Recent comprehensive overview of 40 years of research in cognitive architectures, (Kotseruba and Tsotsos 2020), evaluates modelling of the core cognitive abilities in humans, but only marginally addresses biologically plausible approaches based on natural computation. This mini review presents a set of perspectives and approaches which have shaped the development of biologically inspired computational models in the recent past that can lead to the development of biologically more realistic cognitive architectures. For describing continuum of natural cognitive architectures, from basal cellular to human-level cognition, we use evolutionary info-computational framework, where natural/ physical/ morphological computation leads to evolution of increasingly complex cognitive systems. Forty years ago, when the first cognitive architectures have been proposed, understanding of cognition, embodiment and evolution was different. So was the state of the art of information physics, bioinformatics, information chemistry, computational neuroscience, complexity theory, self-organization, theory of evolution, information and computation. Novel developments support a constructive interdisciplinary framework for cognitive architectures in the context of computing nature, where interactions between constituents at different levels of organization lead to complexification of agency and increased cognitive capacities. We identify several important research questions for further investigation that can increase understanding of cognition in nature and inspire new developments of cognitive technologies. Recently, basal cell cognition attracted a lot of interest for its possible applications in medicine, new computing technologies, as well as micro- and nanorobotics.
The human immune system has numerous properties that make it ripe for exploitation in the computational domain, such as robustness and fault tolerance, and many different algorithms, collectively termed Artificial Immune Systems (AIS), have been inspired by it. Two generations of AIS are currently in use, with the first generation relying on simplified immune models and the second generation utilising interdisciplinary collaboration to develop a deeper understanding of the immune system and hence produce more complex models. Both generations of algorithms have been successfully applied to a variety of problems, including anomaly detection, pattern recognition, optimisation and robotics. In this chapter an overview of AIS is presented, its evolution is discussed, and it is shown that the diversification of the field is linked to the diversity of the immune system itself, leading to a number of algorithms as opposed to one archetypal system. Two case studies are also presented to help provide insight into the mechanisms of AIS; these are the idiotypic network approach and the Dendritic Cell Algorithm.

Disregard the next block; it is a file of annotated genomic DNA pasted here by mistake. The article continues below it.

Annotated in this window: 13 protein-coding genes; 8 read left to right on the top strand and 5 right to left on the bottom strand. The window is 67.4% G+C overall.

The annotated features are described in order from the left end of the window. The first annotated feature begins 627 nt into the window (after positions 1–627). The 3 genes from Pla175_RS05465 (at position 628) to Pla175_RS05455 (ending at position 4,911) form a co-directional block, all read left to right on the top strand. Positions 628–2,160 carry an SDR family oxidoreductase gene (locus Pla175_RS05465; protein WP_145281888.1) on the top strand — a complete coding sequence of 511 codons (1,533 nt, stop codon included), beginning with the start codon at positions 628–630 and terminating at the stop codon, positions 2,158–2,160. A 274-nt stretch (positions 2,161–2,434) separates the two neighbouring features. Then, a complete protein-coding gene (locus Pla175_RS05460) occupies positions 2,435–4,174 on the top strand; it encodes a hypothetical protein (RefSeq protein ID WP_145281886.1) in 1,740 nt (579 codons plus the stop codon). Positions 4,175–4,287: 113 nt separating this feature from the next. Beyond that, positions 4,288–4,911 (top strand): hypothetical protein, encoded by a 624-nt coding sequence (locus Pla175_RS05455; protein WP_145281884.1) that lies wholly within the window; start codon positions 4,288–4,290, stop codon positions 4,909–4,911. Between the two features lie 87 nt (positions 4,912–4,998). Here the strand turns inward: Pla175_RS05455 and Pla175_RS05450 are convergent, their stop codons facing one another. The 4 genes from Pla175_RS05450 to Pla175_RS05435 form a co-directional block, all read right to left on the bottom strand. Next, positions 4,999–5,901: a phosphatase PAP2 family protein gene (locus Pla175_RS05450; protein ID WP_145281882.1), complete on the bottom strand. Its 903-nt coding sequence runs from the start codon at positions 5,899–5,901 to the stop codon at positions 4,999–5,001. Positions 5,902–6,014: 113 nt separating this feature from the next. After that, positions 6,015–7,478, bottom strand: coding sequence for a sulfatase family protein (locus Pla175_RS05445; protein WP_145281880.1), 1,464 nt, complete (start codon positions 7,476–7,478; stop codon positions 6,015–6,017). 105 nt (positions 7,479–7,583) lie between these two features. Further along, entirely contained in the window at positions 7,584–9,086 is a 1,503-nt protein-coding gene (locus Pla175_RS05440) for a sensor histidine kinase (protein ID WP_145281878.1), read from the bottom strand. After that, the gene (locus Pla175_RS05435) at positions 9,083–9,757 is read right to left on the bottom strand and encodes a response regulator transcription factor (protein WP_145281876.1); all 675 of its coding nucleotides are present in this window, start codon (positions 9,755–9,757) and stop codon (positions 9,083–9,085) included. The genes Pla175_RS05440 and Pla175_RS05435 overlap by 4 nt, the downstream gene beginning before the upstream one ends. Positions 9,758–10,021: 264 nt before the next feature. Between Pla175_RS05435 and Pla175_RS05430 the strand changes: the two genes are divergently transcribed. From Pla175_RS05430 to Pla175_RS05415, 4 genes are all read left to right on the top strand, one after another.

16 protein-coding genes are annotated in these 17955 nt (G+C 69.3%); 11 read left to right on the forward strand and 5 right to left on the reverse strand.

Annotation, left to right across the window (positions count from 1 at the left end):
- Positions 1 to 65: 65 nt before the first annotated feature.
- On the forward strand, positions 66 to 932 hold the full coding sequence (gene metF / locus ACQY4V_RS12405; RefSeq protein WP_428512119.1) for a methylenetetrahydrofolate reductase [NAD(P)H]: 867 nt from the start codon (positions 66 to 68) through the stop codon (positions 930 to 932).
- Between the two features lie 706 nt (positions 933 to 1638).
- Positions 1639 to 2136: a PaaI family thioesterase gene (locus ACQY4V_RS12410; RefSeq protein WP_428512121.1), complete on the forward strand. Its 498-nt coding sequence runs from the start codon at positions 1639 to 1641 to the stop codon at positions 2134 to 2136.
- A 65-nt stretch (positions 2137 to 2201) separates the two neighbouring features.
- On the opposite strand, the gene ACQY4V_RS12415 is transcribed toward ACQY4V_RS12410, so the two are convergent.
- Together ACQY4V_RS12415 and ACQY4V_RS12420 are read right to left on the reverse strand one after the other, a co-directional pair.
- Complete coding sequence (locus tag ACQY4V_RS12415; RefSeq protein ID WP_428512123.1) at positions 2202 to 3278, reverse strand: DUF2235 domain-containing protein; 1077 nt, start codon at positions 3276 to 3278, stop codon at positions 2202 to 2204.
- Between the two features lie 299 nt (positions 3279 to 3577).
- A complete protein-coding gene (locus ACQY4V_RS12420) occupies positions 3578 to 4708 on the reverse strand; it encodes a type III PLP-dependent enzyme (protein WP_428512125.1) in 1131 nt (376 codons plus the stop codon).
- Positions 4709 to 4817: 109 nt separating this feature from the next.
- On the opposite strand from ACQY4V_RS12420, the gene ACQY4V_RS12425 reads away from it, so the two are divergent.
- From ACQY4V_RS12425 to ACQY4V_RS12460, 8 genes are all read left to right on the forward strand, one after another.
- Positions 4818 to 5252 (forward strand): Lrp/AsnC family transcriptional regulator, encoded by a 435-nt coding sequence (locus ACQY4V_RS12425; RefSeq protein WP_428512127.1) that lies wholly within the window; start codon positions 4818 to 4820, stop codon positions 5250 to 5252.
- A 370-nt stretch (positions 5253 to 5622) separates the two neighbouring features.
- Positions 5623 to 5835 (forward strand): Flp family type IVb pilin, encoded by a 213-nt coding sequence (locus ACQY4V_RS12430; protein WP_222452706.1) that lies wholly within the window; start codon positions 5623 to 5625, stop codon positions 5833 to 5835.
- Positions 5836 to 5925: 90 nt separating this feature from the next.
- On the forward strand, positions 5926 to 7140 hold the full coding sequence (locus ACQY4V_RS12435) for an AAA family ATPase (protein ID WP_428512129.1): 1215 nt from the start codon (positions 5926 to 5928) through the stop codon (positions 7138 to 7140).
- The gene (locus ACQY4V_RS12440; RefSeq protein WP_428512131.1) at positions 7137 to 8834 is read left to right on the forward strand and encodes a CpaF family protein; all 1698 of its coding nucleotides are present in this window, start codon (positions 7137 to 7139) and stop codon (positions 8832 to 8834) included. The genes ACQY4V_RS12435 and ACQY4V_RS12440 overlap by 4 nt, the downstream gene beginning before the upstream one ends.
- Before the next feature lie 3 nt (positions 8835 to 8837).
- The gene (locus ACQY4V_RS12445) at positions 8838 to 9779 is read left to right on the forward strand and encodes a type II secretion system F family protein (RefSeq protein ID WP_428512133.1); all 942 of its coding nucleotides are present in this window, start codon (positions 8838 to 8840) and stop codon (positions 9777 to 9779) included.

At present, artificial intelligence in the form of machine learning is making impressive progress, especially the field of deep learning (DL) . Deep learning algorithms have been inspired from the beginning by nature, specifically by the human brain, in spite of our incomplete knowledge about its brain function. Learning from nature is a two-way process as discussed in , computing is learning from neuroscience, while neuroscience is quickly adopting information processing models. The question is, what can the inspiration from computational nature at this stage of the development contribute to deep learning and how much models and experiments in machine learning can motivate, justify and lead research in neuroscience and cognitive science and to practical applications of artificial intelligence.
Biologically-inspired methods such as evolutionary algorithms and neural networks are proving useful in the field of information fusion. Artificial Immune Systems (AISs) are a biologically-inspired approach which take inspiration from the biological immune system. Interestingly, recent research has show how AISs which use multi-level information sources as input data can be used to build effective algorithms for real time computer intrusion detection. This research is based on biological information fusion mechanisms used by the human immune system and as such might be of interest to the information fusion community. The aim of this paper is to present a summary of some of the biological information fusion mechanisms seen in the human immune system, and of how these mechanisms have been implemented as AISs
Innate immunity now occupies a central role in immunology. However, artificial immune system models have largely been inspired by adaptive not innate immunity. This paper reviews the biological principles and properties of innate immunity and, adopting a conceptual framework, asks how these can be incorporated into artificial models. The aim is to outline a meta-framework for models of innate immunity.